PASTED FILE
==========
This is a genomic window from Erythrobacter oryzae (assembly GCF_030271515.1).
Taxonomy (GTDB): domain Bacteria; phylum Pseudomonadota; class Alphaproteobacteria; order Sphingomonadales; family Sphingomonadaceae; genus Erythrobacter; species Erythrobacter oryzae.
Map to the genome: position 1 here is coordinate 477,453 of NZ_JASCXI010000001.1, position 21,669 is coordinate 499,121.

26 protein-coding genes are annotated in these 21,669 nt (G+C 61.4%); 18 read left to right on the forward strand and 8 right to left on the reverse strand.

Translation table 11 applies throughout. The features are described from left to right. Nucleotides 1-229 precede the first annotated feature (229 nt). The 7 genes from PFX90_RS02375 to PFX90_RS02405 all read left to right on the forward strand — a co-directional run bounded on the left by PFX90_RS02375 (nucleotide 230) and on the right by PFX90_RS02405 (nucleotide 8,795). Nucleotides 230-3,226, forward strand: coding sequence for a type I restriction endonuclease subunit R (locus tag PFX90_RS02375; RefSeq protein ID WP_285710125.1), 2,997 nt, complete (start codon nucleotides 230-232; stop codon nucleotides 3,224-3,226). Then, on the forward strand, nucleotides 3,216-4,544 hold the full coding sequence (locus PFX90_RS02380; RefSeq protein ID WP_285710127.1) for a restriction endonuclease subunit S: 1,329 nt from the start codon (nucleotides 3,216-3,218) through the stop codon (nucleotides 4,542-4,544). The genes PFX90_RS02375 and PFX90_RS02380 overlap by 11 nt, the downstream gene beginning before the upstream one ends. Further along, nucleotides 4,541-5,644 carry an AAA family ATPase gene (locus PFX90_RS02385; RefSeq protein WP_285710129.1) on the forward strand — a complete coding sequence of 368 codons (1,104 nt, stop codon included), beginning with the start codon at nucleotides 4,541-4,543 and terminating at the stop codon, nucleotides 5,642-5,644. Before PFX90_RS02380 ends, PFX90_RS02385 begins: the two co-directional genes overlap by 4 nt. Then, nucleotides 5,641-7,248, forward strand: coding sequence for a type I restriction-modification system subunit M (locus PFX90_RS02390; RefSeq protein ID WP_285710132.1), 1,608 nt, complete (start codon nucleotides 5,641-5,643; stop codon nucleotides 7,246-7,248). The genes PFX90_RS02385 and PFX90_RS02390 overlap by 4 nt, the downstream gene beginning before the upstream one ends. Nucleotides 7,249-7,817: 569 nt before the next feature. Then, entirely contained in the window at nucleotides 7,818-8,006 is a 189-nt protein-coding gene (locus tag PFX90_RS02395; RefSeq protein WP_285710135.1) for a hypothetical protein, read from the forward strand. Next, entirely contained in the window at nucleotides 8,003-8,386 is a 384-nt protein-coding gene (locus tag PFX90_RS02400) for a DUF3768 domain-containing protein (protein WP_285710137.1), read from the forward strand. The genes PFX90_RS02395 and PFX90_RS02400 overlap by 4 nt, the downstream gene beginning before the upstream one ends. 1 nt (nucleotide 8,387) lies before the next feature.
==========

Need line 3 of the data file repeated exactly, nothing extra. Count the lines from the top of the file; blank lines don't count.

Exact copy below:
Map to the genome: position 1 here is coordinate 477,453 of NZ_JASCXI010000001.1, position 21,669 is coordinate 499,121.